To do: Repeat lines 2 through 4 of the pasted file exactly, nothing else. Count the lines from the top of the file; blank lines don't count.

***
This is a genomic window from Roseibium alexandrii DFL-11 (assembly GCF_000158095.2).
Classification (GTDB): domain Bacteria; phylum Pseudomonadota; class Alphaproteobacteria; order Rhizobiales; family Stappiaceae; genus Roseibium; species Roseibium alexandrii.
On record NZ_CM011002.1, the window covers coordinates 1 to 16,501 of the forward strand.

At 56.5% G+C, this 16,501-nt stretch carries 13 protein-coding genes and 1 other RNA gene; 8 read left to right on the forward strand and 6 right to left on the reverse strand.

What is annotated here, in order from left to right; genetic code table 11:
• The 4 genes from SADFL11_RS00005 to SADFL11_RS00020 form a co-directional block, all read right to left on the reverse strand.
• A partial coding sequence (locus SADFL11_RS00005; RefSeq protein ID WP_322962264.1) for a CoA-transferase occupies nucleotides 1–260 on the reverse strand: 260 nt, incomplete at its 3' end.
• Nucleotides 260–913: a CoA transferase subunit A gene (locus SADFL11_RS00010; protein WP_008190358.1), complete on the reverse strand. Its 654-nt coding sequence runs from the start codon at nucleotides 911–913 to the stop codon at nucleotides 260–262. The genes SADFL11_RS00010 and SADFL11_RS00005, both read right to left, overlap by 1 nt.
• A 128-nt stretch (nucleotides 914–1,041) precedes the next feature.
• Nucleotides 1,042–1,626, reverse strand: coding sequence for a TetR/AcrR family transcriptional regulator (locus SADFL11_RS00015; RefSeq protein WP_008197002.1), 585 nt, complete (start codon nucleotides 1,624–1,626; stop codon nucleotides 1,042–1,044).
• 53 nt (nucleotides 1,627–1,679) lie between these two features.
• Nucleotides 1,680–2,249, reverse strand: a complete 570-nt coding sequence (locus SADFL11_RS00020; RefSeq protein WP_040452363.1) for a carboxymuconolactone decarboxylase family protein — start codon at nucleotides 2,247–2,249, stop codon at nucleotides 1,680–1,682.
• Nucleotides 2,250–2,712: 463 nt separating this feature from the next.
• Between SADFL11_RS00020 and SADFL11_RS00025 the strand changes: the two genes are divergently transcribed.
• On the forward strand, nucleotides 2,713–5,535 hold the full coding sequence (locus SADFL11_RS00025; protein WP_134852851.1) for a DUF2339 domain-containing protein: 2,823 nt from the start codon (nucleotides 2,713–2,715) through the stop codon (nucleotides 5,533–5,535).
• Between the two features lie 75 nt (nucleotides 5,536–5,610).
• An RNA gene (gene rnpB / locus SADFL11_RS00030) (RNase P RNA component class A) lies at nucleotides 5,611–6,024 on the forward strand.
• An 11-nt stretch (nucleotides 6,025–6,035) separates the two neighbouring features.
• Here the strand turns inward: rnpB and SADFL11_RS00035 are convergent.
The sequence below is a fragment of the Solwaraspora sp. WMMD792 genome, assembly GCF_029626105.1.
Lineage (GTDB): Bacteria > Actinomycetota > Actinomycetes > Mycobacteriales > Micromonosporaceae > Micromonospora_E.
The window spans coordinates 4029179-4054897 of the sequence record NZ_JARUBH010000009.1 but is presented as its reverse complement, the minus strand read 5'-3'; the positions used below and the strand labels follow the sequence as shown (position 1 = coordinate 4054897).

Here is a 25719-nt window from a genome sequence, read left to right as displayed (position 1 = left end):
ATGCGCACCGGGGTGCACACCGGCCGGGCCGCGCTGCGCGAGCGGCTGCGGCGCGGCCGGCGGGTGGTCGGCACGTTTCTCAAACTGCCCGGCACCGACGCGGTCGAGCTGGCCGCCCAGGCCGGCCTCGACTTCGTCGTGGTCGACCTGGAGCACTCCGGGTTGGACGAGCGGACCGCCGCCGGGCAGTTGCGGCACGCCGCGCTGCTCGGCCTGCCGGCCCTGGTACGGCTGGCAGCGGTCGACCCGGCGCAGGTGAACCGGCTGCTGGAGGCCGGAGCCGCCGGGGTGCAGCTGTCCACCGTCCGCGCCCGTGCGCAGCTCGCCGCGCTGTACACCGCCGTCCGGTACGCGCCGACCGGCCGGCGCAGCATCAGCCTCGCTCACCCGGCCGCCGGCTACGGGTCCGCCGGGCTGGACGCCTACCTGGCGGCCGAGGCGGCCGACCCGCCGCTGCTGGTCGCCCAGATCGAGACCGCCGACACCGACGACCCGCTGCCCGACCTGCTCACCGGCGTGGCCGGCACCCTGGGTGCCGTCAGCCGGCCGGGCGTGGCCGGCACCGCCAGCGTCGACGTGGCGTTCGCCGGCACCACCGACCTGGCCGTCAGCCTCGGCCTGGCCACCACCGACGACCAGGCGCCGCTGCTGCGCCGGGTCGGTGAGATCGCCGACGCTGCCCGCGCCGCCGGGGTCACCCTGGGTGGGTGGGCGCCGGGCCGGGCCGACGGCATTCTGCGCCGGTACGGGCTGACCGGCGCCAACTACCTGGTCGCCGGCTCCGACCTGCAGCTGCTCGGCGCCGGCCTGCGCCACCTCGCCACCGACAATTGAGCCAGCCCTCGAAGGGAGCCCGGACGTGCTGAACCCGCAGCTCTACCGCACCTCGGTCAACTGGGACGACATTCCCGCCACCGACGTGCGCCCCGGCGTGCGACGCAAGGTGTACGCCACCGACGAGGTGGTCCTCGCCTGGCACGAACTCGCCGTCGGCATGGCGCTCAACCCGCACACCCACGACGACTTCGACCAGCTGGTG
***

Classification (GTDB): domain Bacteria; phylum Pseudomonadota; class Alphaproteobacteria; order Rhizobiales; family Stappiaceae; genus Roseibium; species Roseibium alexandrii.
On record NZ_CM011002.1, the window covers coordinates 1 to 16,501 of the forward strand.

At 56.5% G+C, this 16,501-nt stretch carries 13 protein-coding genes and 1 other RNA gene; 8 read left to right on the forward strand and 6 right to left on the reverse strand.